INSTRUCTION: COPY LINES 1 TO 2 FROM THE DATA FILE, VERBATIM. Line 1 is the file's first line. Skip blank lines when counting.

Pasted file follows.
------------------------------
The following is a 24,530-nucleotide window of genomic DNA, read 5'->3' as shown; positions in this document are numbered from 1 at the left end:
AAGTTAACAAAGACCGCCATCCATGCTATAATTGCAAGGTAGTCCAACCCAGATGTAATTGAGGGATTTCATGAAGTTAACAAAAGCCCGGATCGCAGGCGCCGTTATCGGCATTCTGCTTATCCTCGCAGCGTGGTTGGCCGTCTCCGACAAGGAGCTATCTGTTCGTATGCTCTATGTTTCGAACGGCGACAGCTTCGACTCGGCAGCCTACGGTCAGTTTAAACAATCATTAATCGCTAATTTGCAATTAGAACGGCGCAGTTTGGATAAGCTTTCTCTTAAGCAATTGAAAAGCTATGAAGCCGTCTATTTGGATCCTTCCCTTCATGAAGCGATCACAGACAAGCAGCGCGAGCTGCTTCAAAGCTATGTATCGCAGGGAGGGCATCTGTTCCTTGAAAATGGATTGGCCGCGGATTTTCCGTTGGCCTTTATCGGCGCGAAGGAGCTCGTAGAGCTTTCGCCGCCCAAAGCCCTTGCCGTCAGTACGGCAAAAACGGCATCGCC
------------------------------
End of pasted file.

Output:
The following is a 24,530-nucleotide window of genomic DNA, read 5'->3' as shown; positions in this document are numbered from 1 at the left end:
AAGTTAACAAAGACCGCCATCCATGCTATAATTGCAAGGTAGTCCAACCCAGATGTAATTGAGGGATTTCATGAAGTTAACAAAAGCCCGGATCGCAGGCGCCGTTATCGGCATTCTGCTTATCCTCGCAGCGTGGTTGGCCGTCTCCGACAAGGAGCTATCTGTTCGTATGCTCTATGTTTCGAACGGCGACAGCTTCGACTCGGCAGCCTACGGTCAGTTTAAACAATCATTAATCGCTAATTTGCAATTAGAACGGCGCAGTTTGGATAAGCTTTCTCTTAAGCAATTGAAAAGCTATGAAGCCGTCTATTTGGATCCTTCCCTTCATGAAGCGATCACAGACAAGCAGCGCGAGCTGCTTCAAAGCTATGTATCGCAGGGAGGGCATCTGTTCCTTGAAAATGGATTGGCCGCGGATTTTCCGTTGGCCTTTATCGGCGCGAAGGAGCTCGTAGAGCTTTCGCCGCCCAAAGCCCTTGCCGTCAGTACGGCAAAAACGGCATCGCC